Creating and terminating test instances in AWS quickly

This is mostly a note to self. When I need an EC2 instance to run a quick test, it may be overly annoying to provision one through the web console, or it may feel a bit overkill to do that using large frameworks like terraform. Using the AWS command line is just fine, if you know what command to run with which parameters, and it pays off quickly if, to run your tests, you use the settings often (AMI, subnet, security groups…) or if during the same test session  you need to scrap and rebuild test instances a few times. Here is an example on how to do so with the AWS command line client.

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Rudimentary compliance report for CFEngine

In CFEngine community you don’t have a web GUI with compliance report. You can get them via EvolveThinking’s Delta Reporting, but if you can’t for any reason, you need to find another way.

A poor man’s compliance report at the bundle level can be extracted via the verbose output. This is how I’ve used it to ensure that a clean-up change in the policies didn’t alter the overall behavior:

cf-agent -Kv 2>&1 | perl -lne 'm{verbose: (/.+): Aggregate compliance .+ = (\d+\.\d%)} && print "$1 ($2)"'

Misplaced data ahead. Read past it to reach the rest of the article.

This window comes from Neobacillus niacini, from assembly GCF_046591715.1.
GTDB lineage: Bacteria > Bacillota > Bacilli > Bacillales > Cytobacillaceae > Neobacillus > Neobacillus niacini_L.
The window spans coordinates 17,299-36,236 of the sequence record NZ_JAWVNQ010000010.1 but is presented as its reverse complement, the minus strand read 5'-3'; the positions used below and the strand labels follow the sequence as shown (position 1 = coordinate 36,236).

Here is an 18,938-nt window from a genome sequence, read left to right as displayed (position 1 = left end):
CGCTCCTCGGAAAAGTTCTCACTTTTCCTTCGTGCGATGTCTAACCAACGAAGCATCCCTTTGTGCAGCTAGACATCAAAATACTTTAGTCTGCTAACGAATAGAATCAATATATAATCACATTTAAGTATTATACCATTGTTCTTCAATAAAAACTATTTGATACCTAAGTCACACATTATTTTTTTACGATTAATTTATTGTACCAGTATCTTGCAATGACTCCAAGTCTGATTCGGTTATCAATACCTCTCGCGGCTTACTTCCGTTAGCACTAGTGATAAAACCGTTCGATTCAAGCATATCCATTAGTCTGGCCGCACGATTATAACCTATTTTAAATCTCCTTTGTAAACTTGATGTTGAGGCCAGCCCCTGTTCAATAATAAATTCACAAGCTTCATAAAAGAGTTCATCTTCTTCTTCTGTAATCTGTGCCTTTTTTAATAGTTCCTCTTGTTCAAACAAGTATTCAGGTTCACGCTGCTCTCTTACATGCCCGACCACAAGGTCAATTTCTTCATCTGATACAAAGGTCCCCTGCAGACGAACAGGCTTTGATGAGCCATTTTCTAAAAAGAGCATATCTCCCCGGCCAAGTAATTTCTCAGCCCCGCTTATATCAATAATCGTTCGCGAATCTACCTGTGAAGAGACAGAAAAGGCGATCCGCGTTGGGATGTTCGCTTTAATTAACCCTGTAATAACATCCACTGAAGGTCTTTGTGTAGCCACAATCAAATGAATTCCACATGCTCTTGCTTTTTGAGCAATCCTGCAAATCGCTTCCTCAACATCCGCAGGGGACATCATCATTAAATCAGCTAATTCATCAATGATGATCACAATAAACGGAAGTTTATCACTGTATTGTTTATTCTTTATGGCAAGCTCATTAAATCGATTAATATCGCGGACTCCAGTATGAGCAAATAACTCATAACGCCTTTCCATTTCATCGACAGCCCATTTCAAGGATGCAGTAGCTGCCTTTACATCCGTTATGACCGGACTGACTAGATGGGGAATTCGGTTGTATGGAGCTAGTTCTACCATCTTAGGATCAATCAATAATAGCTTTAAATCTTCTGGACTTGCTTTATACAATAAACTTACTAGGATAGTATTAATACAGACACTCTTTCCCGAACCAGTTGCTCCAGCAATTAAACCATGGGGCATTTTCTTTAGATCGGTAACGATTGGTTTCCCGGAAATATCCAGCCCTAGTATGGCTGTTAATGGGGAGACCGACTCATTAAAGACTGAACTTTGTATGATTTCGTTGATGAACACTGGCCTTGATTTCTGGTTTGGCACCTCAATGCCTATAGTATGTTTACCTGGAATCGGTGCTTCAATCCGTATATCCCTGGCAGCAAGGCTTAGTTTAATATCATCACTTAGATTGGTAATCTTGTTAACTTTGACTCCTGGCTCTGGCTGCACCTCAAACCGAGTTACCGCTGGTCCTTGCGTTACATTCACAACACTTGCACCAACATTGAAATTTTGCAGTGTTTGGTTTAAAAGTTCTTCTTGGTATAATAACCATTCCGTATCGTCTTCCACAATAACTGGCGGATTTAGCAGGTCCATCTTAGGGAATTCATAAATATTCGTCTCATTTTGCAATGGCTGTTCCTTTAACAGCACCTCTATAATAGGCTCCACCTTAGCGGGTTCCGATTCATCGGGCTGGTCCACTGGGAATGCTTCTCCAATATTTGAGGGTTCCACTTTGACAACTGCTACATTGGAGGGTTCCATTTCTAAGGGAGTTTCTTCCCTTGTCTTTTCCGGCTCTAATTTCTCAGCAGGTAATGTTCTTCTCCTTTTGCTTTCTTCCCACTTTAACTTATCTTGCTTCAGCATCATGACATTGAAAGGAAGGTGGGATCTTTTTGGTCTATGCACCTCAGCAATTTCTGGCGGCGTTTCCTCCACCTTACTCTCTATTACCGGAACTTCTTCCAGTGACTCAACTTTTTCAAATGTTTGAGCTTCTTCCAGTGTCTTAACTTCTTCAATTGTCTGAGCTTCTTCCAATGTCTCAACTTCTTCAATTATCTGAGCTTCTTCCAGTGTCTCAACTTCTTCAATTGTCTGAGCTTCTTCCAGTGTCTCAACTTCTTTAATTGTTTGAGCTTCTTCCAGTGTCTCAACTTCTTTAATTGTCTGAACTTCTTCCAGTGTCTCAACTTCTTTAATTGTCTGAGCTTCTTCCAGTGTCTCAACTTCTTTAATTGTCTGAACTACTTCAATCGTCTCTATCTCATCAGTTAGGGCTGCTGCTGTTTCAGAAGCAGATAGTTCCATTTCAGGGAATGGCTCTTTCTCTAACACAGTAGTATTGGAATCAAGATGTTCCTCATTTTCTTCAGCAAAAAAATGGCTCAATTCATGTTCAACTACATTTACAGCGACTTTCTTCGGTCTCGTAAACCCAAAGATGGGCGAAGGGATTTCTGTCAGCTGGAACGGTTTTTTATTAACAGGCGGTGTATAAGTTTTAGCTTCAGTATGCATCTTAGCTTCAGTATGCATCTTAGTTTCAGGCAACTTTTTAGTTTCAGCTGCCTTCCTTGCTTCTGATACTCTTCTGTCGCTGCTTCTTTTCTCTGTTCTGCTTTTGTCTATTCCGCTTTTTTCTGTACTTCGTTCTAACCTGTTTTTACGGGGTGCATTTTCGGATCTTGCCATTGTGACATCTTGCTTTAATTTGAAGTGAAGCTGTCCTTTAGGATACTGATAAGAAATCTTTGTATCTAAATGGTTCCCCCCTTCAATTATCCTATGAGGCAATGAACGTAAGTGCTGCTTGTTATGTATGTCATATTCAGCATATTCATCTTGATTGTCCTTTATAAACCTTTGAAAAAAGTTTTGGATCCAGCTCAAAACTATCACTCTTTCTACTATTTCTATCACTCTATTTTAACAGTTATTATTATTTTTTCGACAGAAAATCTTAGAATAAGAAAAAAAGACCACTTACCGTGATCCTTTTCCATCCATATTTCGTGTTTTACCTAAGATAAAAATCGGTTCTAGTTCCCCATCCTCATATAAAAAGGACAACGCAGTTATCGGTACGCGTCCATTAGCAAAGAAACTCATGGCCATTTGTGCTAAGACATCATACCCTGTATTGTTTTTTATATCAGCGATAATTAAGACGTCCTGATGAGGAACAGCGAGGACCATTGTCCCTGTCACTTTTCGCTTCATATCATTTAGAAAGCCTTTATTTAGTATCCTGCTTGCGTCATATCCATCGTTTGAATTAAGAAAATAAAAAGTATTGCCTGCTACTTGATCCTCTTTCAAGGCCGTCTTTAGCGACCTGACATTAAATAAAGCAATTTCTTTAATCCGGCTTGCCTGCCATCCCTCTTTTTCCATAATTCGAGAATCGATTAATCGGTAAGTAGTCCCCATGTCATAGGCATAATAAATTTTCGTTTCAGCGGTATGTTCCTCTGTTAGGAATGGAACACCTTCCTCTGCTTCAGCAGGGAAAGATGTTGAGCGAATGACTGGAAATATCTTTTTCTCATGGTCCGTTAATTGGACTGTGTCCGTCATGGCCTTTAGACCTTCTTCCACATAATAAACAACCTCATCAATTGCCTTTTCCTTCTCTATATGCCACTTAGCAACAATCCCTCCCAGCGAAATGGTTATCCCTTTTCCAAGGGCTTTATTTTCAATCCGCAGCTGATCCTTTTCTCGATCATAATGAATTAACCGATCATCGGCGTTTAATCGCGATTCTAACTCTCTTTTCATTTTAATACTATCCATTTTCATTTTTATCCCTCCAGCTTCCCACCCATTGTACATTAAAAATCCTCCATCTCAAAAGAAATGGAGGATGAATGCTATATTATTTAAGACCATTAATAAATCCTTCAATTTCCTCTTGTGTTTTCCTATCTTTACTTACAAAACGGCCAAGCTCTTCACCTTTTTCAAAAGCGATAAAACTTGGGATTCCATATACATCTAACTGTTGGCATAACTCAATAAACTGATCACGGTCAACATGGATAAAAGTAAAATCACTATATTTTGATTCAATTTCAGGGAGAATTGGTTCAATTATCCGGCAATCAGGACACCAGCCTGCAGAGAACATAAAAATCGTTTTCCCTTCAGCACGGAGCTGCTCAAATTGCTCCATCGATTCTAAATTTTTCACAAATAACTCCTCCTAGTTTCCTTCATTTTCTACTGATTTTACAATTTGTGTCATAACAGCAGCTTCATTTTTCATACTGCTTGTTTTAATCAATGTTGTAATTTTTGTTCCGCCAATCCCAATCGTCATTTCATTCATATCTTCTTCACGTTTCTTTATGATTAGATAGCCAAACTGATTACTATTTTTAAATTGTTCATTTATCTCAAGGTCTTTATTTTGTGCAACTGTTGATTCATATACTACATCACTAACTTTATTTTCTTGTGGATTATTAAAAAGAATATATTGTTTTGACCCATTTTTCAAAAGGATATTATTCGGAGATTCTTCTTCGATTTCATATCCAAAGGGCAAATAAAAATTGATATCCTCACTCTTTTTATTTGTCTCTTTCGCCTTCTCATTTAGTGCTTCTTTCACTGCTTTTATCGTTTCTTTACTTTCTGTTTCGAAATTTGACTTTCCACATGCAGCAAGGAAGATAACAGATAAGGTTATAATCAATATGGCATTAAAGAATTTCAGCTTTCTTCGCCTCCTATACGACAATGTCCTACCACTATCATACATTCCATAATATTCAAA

These are the first ten lines of output on my workstation:

bronto@brabham:~$ sudo cf-agent -Kv 2>&1 | perl -lne 'm{verbose: (/.+): Aggregate compliance .+ = (\d+\.\d%)} && print "$1 ($2)"' | head -n 10
/default/banner (100.0%)
/default/inventory_control (100.0%)
/default/inventory_autorun/methods/'proc'/default/cfe_autorun_inventory_proc (100.0%)
/default/inventory_autorun/methods/'fstab'/default/cfe_autorun_inventory_fstab (100.0%)
/default/inventory_autorun/methods/'mtab'/default/cfe_autorun_inventory_mtab (100.0%)
/default/inventory_autorun/methods/'dmidecode'/default/cfe_autorun_inventory_dmidecode (100.0%)
/default/inventory_autorun (100.0%)
/default/inventory_linux (100.0%)
/default/inventory_lsb (100.0%)
/default/services_autorun (100.0%)

Not much, but better than nothing and a starting point anyway. There is much more information in the verbose log that you can extract with something slightly more elaborated than this one-liner. Happy data mining, enjoy!

Compact, plain-text output for tree

I needed to remove all fancy ANSI graphics and colors from the output of tree, and just print something that fit a plain text file. This did the trick:

tree -L 1 --noreport -S -n --charset=US-ASCII

E.g.:

bronto@brabham:/var/cfengine/git/common$ tree -L 1 --noreport -S -n --charset=US-ASCII
.
|-- controls
|-- libraries
|-- modules
|-- services
|-- sources
|-- templates
|-- tools
|-- unit
`-- update.cf

Tracking down memory hogs on Linux

I am working hard on my talk for FOSDEM, and don’t have much time to write detailed posts, so you’ll have to put up with me and be contempt with this “one liners” series 😉

In a memory shortage situation, it’s handy to understand which processes are memory hogs. Not only the ps command can tell you that: it can even return the process list sorted by memory occupation. At that point, getting the “top N” is a piece of cake. The following example shows the top 3 on my machine this morning, after shutting down and restarting a few of them:

bronto@brabham:~$ ps -e -o pid,user,rss,vsz,args --sort -vsz | head -n 4